Forging a path to stability through decent work

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At a time when many nonprofits face uncertain funding and regulatory futures, one organization has found stability through decent work. For Wesley, a Hamilton-based multi-services agency, that starts with treating staff as partners, providing opportunities for advancement and engagement.

Daljit Garry, former Wesley executive director

“No one role is more important than another. You have to value every position,” says Daljit Garry, Wesley’s former executive director as she reflects back on her work with the organization.

Wesley supports people experiencing poverty or homelessness, offering children and family services, housing services, and newcomer and community services. More than 200 employees and 900 volunteers work to provide services to more than 10,000 clients. The organization has been a part of the community for more than 50 years, and was ranked as one of the top 100 charities in Canada by Charity Intelligence. It was also ranked one of Canada’s best charities for 2020 by Maclean’s.

That success rests on the input of Wesley’s staff, Garry says. She points to an internal “quality council,” established specifically for front-line staff to give feedback on and suggest policy changes for the organization. “You get to hear from them, and sometimes they say, ‘if you did this instead of that, you would make my life easier’.”

It’s a key part of a broader engagement strategy, engaging staff to deepen Wesley’s impact. “You need to listen to what staff are saying, be reciprocal, not one-sided, act on ideas, and be open to change,” Garry says. “Take ideas from staff at all levels. The whole culture at Wesley is about embracing these things.”

Garry says organizations big and small can take a range of approaches to providing decent work for their staff. The goal should be to build an environment that engages and supports employees. Some practices Wesley has taken on include:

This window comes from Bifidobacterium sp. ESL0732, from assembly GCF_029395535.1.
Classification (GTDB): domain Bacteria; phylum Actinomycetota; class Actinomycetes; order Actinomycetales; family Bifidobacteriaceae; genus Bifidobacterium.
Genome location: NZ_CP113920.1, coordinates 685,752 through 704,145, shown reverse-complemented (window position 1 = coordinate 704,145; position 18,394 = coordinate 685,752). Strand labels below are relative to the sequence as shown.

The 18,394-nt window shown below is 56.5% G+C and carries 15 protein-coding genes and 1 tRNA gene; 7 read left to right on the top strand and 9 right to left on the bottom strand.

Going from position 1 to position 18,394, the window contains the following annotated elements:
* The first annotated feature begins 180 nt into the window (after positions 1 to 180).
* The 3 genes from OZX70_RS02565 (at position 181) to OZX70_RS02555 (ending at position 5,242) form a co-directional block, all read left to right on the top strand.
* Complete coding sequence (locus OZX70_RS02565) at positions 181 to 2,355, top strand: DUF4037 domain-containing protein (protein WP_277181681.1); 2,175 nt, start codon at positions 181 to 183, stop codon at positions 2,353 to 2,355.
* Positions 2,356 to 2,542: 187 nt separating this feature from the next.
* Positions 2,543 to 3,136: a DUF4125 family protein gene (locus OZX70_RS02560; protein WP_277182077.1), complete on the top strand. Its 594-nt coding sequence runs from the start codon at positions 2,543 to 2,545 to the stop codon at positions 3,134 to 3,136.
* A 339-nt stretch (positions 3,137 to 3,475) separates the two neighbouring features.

• Developing a mental health work plan: This is particularly important in social service agencies, where front-line work can lead to “compassion fatigue.” Wesley, for instance, is looking to roll out Guarding Minds at Work (a free set of workplace mental health resources) for its employees.
  • Providing benefits for part-time staff: Wesley employees who work 20 hours or more a week receive full benefits.
  • Sick days: Wesely provides staff with 1.5 sick days per month.
  • Personal days: Wesley offers employees one personal day a year outside of vacation time.
  • Year-end bonuses/gifts: Wesley offers gift cards for part-time and full-time staff in December.
  • Responsive and flexible scheduling: Wesley is looking at ways to address scheduling challenges for staff, including the possibility of a full-time relief pool.
  • Combining positions to create full-time work: Wesley is considering ways to blend part-time positions to be able to offer full-time work for current staff.

It’s also important for organizations to share their decent work journeys, Garry says. That way, leadership won’t feel as if they have to go it alone, and can also learn from their peers. In the end, that’s really how nonprofits succeed, she says.

“Let’s make sure we’re telling our stories. Because the nonprofit sector does a great job of doing, now we have to match it now with our telling.”

Want to contribute your organization’s decent work story? Contact [email protected].

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